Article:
January Effect for Euro/US Dollar and S&P 500 Points to 2011 Gains
Strong US Dow Jones Industrial Average and S&P 500 performance through January suggests that stocks and potentially the Euro/US Dollar currency pair could continue higher through the rest of the year.
A 61-year study in the US S&P 500 (1950-2010) has shown that January performance predicts the direction of performance for February-December in 44 out of 61 years. In other words, a loss or a gain for the month of January has predicted the same from February-December with 72% accuracy. A similar study on the Euro/US Dollar currency pair points out that January performance predicted the change through the rest of the year in 20 of the past 31 years—good for 65 percent accuracy. (Synthetic EUR rates used prior to 1999)
Any responsible statistician would tell you that correlation does not imply causality, and this could be mere coincidence. Yet the evidence is difficult to deny, and a EUR/USD and S&P 500 advance through January may set the stage for continued strength through the year.
The major caveat for this thesis is that it is anything but foolproof. In fact the ‘January effect’ has not predicted S&P 500 for the past two trading years. In 2009, the S&P fell over 12 percent in January and yet finished the year significantly higher. We saw similar in 2010, when the major risk barometer dropped over 5 percent in January only to recover noticeably and post noteworthy appreciation through year-end.
Financial market volatility in recent years makes it painfully clear that one should always expect the unexpected. Yet considerable gains in the often-pivotal month of January favors continued S&P 500 and Euro strength in 2011.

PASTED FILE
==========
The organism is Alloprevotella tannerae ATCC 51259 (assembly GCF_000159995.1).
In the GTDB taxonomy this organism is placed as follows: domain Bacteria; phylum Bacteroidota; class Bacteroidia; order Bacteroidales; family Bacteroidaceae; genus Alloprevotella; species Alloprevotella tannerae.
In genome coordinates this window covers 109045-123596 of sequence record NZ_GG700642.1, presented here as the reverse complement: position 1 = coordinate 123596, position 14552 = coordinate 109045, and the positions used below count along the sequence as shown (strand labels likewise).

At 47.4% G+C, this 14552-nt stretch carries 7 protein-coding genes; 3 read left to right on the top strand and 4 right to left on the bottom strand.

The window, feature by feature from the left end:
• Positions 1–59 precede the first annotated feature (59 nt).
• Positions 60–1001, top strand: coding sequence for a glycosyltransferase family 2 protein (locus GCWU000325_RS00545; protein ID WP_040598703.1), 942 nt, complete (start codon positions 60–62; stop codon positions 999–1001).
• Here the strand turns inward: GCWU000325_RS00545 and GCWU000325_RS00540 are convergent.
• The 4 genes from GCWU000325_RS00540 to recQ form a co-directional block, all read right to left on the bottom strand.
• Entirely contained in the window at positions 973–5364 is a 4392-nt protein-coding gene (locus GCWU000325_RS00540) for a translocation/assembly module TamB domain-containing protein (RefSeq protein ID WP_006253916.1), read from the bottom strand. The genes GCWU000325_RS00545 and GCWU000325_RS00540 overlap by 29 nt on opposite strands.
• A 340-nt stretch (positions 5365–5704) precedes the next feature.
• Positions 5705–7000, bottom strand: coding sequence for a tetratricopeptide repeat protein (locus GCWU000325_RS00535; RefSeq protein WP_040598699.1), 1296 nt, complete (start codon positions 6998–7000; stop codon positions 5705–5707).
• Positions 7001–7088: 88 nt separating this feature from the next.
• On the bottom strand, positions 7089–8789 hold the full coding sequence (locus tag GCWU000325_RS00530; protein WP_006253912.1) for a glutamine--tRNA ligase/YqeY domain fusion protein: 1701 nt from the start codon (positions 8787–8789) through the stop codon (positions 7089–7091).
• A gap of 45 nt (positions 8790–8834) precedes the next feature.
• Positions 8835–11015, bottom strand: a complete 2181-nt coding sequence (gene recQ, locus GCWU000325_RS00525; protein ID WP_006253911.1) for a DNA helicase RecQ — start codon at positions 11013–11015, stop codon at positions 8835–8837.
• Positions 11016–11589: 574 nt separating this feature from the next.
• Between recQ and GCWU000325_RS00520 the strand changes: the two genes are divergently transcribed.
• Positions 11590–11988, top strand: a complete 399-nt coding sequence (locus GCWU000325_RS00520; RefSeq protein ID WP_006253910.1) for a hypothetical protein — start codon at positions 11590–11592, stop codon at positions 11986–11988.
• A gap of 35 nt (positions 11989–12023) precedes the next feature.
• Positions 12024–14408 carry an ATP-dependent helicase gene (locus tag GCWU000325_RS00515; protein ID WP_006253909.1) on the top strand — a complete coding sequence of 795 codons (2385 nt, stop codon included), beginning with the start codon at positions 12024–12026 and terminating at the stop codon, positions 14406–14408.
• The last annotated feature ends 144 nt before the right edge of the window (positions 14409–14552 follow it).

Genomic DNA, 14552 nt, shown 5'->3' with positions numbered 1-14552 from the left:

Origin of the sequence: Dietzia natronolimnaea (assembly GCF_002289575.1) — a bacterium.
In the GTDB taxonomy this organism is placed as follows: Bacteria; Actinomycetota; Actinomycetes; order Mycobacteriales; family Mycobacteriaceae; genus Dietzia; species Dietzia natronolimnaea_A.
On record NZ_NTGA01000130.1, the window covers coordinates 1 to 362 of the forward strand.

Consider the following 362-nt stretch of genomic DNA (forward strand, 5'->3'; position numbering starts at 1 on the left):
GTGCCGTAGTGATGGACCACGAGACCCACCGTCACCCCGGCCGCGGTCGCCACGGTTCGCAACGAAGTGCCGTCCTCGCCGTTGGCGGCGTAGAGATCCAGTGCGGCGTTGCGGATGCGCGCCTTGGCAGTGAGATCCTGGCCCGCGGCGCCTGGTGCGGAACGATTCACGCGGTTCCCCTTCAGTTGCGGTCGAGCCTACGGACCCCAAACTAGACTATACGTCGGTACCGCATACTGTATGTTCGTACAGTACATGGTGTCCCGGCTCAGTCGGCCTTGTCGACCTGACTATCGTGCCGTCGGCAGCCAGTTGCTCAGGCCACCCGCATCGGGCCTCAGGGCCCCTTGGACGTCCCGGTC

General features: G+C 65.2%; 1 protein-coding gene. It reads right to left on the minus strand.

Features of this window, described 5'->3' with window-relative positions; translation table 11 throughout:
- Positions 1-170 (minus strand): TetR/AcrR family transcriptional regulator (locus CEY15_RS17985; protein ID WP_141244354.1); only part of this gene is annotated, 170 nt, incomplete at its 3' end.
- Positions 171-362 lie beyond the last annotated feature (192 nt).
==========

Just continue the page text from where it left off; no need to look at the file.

January Effect for the US Dollar against the Euro
Taking a closer look at the past 31 years of Euro/US Dollar price action gives us a very similar result. January performance predicted February-December moves in 20 out of 31 years. In other words, a loss or a gain for the month of January has predicted the same from February-December with 65% accuracy. Interestingly, the prediction has failed to materialize in three of the past four years.
A 2.5 percent Euro/US Dollar advance through the past month of January bodes well for the single currency going forward. It is worth noting that the US Dollar did not fall uniformly across major currency counterparts on the month, however. The Greenback only saw material declines against the Euro and British Pound—unlike in 2010 when it rallied against all except the Japanese Yen. Such an outcome arguably waters down calls for continued USD weakness across the board. Yet it has been a challenging start to the year for the USD and it is difficult to call for a noteworthy reversal amidst continued losses through the first trading day of February.
It is likewise worth noting that there is a noticeable tendency for the EURUSD to make its high or low for the entire year in January. Since 1980, the high for the year has occurred in January 13 times (42% of the time), most recently in 2010. The low has occurred through January in 8 of those years, or 26% of the time and most recently in 2007. If that holds true in 2011, then the low may have occurred on January 10 at approximately 1.2870.
Keep in mind that analysis and trading are probabilistic exercises and that therefore nothing is foolproof. Still, one must consider the possibility that the EURUSD may have already made its low for 2011.
The information contained herein is derived from sources we believe to be reliable, but of which we have not independently verified. FOREX CAPITAL MARKETS, L.L.C.® assumes no responsibility for errors, inaccuracies or omissions in these materials, nor shall it be liable for damages arising out of any person’s reliance upon this information. FOREX CAPITAL MARKETS, L.L.C.® does not warrant the accuracy or completeness of the information, text, graphics, links or other items contained within these materials. FOREX CAPITAL MARKETS, L.L.C.® shall not be liable for any special, indirect, incidental, or consequential damages, including without limitation losses, lost revenues, or lost profits that may result from these materials. Opinions and estimates constitute our judgment and are subject to change without notice. Past performance is not indicative of future results.
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